In the early 1980s, Jeffrey Horowitz looked up a then-unknown Julie Taymor in the phone book. He was building up his young theatre company, Theatre for a New Audience, and was looking for collaborators. Taymor is now among a long list of renowned artists—including American Theater Hall of Famer Sir Peter Hall, Tony winner Bartlett Sher, Drama League Fellow Arin Arbus, Tony winner Sir Peter Brook, and Tony and Oscar winner Mark Rylance—who call TFANA an artistic home.
Horowitz founded TFANA with the mission to develop and vitalize the performance and study of Shakespeare and classic drama. By next season, the organization’s 40th, TFANA will have produced 33 of the 38 plays that make up the Shakespeare canon. “We’re committed to finishing the canon, but an ongoing challenge is how to attract the next generation of audiences to Shakespeare—otherwise who are we completing the canon for?” says Horowitz.
Part of that exploration means producing contemporary work that is in conversation with the classic texts. Plays—like those of Edward Bond and Adrienne Kennedy— that grapple with universal ideas about life, death, love, and war, and are just as epic in scope. Like Shakespeare, language is also at the heart of the chosen texts. “[It comes from a] desire to do theatre that is telling central stories about a culture—in extraordinary language and with extraordinary ideas attached,” says Horowitz.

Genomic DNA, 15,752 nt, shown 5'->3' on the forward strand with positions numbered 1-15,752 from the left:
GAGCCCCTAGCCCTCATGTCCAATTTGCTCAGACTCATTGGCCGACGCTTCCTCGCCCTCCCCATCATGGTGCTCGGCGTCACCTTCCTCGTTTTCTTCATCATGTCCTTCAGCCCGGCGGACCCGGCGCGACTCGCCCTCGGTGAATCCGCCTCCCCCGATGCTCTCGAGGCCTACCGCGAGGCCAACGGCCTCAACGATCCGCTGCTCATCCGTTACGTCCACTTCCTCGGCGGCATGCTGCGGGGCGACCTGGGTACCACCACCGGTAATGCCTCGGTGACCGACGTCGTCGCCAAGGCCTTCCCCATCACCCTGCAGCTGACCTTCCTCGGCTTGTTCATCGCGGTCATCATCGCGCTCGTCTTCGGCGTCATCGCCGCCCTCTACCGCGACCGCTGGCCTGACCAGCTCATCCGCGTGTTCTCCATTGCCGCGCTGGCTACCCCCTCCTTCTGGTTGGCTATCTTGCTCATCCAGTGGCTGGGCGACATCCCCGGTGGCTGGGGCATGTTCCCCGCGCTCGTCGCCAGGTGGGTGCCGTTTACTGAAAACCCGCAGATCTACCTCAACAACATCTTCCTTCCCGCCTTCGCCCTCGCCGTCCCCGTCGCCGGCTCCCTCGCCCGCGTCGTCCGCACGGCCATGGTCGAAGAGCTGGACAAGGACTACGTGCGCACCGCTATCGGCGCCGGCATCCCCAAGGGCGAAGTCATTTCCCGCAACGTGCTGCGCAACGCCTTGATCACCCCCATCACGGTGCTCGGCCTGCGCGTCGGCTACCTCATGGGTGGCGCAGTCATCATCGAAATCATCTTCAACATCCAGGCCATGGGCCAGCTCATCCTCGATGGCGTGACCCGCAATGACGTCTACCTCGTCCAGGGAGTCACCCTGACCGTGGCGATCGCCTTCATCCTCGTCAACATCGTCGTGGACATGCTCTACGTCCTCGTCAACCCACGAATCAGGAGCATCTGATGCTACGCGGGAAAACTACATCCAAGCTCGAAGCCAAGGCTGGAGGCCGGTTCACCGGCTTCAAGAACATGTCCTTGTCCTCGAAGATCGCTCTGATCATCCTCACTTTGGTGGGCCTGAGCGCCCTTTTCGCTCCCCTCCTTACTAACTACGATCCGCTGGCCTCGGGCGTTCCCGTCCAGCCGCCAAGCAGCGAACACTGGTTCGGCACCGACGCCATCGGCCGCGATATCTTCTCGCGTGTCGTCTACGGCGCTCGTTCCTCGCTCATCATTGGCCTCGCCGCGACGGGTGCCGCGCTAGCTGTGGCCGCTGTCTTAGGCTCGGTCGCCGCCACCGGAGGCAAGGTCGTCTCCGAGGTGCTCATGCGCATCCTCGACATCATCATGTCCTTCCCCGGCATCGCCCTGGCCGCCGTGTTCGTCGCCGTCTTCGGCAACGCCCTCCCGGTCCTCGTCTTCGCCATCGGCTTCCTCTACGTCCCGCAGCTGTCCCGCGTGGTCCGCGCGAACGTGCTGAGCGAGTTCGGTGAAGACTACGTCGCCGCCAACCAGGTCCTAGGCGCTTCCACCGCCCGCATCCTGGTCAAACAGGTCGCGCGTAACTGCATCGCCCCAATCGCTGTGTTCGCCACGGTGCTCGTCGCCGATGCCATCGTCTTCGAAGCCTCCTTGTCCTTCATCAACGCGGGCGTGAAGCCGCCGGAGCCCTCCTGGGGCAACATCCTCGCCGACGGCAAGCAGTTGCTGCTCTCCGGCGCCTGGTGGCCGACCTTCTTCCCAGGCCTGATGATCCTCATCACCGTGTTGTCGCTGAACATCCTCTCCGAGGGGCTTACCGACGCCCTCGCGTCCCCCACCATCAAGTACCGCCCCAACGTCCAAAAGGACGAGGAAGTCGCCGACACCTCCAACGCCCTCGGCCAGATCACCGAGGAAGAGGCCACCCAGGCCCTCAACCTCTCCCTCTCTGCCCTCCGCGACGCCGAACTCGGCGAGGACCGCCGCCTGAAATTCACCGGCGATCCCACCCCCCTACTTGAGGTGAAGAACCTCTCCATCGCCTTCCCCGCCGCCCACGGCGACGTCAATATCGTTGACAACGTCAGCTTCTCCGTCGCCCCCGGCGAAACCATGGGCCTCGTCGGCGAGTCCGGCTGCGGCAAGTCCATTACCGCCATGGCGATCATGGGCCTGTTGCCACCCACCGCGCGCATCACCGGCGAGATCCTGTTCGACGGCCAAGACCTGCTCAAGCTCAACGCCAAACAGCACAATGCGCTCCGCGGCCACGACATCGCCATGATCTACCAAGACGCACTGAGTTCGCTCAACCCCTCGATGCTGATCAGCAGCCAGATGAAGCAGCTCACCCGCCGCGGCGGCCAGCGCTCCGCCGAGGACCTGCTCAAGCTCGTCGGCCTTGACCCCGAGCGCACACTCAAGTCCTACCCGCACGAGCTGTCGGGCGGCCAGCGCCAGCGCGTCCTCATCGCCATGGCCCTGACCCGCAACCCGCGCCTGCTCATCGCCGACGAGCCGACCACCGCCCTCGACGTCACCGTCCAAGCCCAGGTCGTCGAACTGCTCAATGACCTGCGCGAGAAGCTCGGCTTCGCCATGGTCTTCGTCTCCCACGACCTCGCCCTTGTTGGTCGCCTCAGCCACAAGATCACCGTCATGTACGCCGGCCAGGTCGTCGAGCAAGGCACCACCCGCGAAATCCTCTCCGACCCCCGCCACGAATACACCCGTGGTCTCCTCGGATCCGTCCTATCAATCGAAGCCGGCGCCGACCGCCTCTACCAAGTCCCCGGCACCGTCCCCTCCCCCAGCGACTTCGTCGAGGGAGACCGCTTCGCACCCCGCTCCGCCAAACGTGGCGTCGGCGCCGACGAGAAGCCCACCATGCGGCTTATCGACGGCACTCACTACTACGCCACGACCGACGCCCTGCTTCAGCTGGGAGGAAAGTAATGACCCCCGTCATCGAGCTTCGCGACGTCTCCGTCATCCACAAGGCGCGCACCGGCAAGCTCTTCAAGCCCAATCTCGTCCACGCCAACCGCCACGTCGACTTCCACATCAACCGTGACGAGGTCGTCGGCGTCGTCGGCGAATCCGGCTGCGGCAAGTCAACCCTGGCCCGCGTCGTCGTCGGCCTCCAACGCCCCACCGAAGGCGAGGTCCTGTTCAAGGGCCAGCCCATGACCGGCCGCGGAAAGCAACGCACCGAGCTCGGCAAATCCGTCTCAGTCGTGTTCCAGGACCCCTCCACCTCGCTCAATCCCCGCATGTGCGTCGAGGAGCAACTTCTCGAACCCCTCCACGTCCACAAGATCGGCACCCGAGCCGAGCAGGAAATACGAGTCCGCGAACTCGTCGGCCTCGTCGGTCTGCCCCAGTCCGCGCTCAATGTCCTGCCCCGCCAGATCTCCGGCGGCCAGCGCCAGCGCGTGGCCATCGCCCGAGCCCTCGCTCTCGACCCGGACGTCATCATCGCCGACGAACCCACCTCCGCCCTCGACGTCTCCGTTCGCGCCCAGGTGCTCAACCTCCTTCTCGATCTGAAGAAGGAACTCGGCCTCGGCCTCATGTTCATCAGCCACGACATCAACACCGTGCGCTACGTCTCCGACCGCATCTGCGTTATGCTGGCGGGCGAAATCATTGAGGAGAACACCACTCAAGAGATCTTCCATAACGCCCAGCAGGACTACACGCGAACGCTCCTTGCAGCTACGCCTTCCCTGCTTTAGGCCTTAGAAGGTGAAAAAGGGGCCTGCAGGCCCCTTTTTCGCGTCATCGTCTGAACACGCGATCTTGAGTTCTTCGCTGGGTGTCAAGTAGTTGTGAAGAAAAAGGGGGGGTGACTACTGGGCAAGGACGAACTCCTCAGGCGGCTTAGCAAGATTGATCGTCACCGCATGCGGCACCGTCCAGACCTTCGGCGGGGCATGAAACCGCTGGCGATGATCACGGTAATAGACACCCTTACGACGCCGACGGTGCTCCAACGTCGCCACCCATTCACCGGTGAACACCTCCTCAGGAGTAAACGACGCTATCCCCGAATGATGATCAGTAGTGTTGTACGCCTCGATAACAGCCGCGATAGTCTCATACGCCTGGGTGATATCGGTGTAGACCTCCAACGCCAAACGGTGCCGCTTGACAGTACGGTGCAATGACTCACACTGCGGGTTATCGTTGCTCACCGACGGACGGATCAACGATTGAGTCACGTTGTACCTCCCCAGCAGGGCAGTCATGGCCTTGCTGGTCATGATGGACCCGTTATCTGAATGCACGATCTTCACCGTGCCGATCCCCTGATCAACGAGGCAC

The company’s mission is further promoted through TFANA’s ongoing partnerships with other Shakespeare Theatres, both here and abroad. In 2001, TFANA was the first American theatre company invited to perform the Bard’s work at the Royal Shakespeare Company in the U.K.—a great honor.
Local partnerships with other Off-Broadway theatre companies are also vital to the life of TFANA. After presenting Soho Rep.’s production of Branden Jacobs-Jenkins’ widely acclaimed An Octoroon in 2015, TFANA will present an encore run of Soho Rep.’s Fairview this summer. Transferring Jackie Sibblies Drury’s Pulitzer Prize–winning work to TFANA’s Brooklyn home, Polonsky Shakespeare Center, means considerably more people will have the opportunity to experience the landmark new play in a fresh setting. The space features a uniquely flexible stage that is a fusion of an Elizabethan courtyard theatre and a modern black box. “[It’s] one of the world’s finest intimate homes for producing Shakespeare alongside other major authors,” says Horowitz.
With a robust education program, a commitment to diversity, and an ever-evolving spirit of adventure, TFANA is ready to usher in the next 40 years.